ELY—The Kekekabic Trail runs 41 miles between Snowbank Lake and the Gunflint Trail, traversing the heart of the Boundary Waters Canoe Area Wilderness. This year marks 25 years since volunteers reopened and took over maintenance of the trail. Their tenure has seen four major natural disturbances that have pummeled the Kek.
The first was a powerful storm in 1990, the same year volunteers first cleared the Kek. The storm was dubbed the storm of the century until in howled the 1999 windstorm, which provided copious fuel for the 2006 and 2007 Cavity and Ham lakes fires.
“We want a passable wilderness hiking experience, not a wilderness bushwhacking experience,” says Matt Davis, the Minnesota trail coordinator for the North Country Trail Association, the nonprofit that manages America’s longest footpath, of which the Kek is part.
Tom Kaffine, who has worked 33 years with the Superior National Forest, states the Cavity Lake fire scorched the middle section of the Kek. The fire burned the overstory and obliterated the tread. Increased sunlight resulted in grass and brush.
“You cut grass, it grows right back,” Kaffine said. This is the section where, in 2008, two hikers from Duluth got lost and were rescued after a three-day mission involving search parties and aircraft.
The Kek was built in the 1930s to access a fire tower on Kekekabic Lake. The U.S. Forest Service kept it clear in the 1960s and 1970s, as backpacking fever swept the country. Budget cuts brought an end to maintenance in the early eighties and for several years, the trail saw diminishing use and became increasingly overgrown.
In 1974, Martin Kubik underwent wilderness guide training on the Kek. He recalls the trail as a “swath through ferns, six feet wide and cut with a scythe.”
In 1990, Kubik, who has hiked the entire Kek 30 times, counted 3,000 downed trees blocking the trail. After receiving permission from the Forest Service, he recruited dozens of volunteers, founded the Kekekabic Trail Club and managed to clear the trail just in time for the 1990 storm.
This May, Davis led a weeklong Kek maintenance trip. His volunteer team included people from as far away as California and Connecticut. They paddled a day in, canoes laden with camping gear, crosscut saws, loppers and hard hats. The Superior National Forest supplies such equipment to support trail clearing crews.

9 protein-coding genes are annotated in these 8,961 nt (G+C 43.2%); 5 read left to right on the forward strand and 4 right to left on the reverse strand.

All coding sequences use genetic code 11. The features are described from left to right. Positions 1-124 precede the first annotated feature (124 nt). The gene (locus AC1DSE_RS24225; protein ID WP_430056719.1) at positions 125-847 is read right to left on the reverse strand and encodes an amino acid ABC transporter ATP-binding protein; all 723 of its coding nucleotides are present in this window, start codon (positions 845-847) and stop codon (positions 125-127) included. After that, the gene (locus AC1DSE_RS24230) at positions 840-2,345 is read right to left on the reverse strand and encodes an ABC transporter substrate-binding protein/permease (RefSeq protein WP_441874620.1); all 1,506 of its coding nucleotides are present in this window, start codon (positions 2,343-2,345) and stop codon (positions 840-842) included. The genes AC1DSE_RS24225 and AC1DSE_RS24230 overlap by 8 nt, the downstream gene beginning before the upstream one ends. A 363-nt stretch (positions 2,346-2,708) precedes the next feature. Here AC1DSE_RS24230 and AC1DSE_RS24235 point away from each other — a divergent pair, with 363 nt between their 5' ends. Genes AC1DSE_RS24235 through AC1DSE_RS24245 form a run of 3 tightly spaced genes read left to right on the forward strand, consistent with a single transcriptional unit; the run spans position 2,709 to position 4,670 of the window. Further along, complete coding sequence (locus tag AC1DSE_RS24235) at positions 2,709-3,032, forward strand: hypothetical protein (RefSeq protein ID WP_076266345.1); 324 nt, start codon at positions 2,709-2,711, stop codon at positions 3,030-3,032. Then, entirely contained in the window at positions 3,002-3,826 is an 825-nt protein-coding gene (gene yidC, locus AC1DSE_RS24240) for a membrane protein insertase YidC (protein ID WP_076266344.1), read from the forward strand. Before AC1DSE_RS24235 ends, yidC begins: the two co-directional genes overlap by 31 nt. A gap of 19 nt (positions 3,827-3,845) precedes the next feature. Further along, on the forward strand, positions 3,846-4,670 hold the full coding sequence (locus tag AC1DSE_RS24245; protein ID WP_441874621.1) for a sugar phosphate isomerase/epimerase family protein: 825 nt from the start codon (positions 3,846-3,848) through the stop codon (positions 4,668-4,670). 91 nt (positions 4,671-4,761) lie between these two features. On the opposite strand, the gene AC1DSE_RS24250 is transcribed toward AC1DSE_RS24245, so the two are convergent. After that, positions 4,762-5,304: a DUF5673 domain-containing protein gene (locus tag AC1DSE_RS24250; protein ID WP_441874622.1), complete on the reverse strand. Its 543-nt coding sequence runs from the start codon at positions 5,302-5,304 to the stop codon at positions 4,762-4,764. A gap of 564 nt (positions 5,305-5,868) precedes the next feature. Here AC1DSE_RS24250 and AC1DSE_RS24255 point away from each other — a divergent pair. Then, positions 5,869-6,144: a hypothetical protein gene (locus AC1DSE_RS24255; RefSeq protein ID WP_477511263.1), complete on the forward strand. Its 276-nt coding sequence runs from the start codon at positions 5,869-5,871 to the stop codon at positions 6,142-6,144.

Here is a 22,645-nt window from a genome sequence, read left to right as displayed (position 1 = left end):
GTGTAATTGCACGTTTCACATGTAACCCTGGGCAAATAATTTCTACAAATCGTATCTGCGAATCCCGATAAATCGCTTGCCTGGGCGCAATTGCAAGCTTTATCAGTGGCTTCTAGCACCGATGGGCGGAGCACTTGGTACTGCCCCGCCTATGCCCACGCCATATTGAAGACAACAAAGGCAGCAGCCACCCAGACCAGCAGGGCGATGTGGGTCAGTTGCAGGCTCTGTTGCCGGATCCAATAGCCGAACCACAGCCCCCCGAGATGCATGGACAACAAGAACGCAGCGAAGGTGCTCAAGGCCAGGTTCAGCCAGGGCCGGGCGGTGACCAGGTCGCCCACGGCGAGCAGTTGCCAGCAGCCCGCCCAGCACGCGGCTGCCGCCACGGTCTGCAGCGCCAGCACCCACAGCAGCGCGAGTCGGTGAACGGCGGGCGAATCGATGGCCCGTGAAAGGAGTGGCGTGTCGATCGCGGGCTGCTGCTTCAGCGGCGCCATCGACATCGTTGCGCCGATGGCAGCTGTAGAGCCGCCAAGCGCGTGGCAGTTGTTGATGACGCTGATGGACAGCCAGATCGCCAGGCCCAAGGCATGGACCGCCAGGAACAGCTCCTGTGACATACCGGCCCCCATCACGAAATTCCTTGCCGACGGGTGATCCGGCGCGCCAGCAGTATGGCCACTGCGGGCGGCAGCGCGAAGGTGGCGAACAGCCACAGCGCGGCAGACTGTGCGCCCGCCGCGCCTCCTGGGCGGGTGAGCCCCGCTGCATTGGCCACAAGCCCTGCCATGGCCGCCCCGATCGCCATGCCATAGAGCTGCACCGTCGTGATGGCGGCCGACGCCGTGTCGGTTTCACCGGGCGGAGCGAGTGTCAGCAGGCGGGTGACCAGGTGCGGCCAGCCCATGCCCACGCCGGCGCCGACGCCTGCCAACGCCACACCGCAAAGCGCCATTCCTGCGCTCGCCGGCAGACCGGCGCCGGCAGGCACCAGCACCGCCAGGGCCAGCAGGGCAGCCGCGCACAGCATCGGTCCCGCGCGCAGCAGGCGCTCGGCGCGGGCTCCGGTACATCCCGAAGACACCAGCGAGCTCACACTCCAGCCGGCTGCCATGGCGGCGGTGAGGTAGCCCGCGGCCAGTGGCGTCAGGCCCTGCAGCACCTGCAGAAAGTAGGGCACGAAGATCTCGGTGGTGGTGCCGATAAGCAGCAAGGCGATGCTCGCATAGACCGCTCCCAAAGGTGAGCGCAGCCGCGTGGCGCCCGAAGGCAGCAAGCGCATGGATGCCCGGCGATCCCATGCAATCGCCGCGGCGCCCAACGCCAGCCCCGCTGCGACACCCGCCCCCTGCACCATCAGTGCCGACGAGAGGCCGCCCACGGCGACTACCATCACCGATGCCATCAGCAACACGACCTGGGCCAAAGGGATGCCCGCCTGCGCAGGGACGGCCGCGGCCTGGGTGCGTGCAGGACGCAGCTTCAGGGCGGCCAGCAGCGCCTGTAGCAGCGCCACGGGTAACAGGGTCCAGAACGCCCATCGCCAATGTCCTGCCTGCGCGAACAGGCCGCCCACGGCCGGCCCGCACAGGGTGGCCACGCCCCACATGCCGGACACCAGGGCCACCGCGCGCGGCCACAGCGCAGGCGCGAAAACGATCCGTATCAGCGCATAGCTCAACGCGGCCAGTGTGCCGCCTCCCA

David Glisczinski was on the May trip.
“Now I can’t go hiking without looking at every feature [of a trail] and thinking about how much work goes into that,” he says. “Getting to see the Boundary Waters with a group that knew the area was really comfortable and rewarding.”
“You can’t just pop up and work for a day,” says Kaffine. “Some parts of the trail take two days just to get to. The trail gives you that sense of wilderness and isolation.”
“I love to be in the forest,” says Kubik, “and the intimate connection that comes from hiking.”
Derrick Passe, who has been involved with the Kekekabic Trail Club for 15 years, expresses a similar opinion, “with hiking, you can feel and touch the wilderness. It’s always changing.”
The Kek is already the de facto route of the North Country Trail. The Kek, Border Route and Superior Hiking trails form what is known as the Arrowhead Reroute of the North Country Trail. Legislation has been proposed to make the reroute law. The Kekekabic Trail Club recently became the Kekekabic Chapter of the North Country Trail Association.
“It [the North Country Trail Association] brings in organizational support,” says Passe.
“I think it will be good for the trail,” says Kubik.